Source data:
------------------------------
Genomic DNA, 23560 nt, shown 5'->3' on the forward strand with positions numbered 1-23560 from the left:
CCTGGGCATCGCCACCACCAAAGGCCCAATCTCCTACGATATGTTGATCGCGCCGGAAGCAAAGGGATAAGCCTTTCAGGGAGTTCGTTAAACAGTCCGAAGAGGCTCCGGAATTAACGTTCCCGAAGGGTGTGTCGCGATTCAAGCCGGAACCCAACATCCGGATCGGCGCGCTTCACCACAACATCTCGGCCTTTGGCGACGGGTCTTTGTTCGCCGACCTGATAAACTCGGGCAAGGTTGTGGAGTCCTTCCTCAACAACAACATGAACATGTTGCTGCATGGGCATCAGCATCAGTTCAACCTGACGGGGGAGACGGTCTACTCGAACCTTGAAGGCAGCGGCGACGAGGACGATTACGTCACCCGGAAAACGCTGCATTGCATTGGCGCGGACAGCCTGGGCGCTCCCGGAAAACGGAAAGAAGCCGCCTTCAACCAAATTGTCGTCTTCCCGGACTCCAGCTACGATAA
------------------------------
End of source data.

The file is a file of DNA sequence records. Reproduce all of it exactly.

Genomic DNA, 23560 nt, shown 5'->3' on the forward strand with positions numbered 1-23560 from the left:
CCTGGGCATCGCCACCACCAAAGGCCCAATCTCCTACGATATGTTGATCGCGCCGGAAGCAAAGGGATAAGCCTTTCAGGGAGTTCGTTAAACAGTCCGAAGAGGCTCCGGAATTAACGTTCCCGAAGGGTGTGTCGCGATTCAAGCCGGAACCCAACATCCGGATCGGCGCGCTTCACCACAACATCTCGGCCTTTGGCGACGGGTCTTTGTTCGCCGACCTGATAAACTCGGGCAAGGTTGTGGAGTCCTTCCTCAACAACAACATGAACATGTTGCTGCATGGGCATCAGCATCAGTTCAACCTGACGGGGGAGACGGTCTACTCGAACCTTGAAGGCAGCGGCGACGAGGACGATTACGTCACCCGGAAAACGCTGCATTGCATTGGCGCGGACAGCCTGGGCGCTCCCGGAAAACGGAAAGAAGCCGCCTTCAACCAAATTGTCGTCTTCCCGGACTCCAGCTACGATAA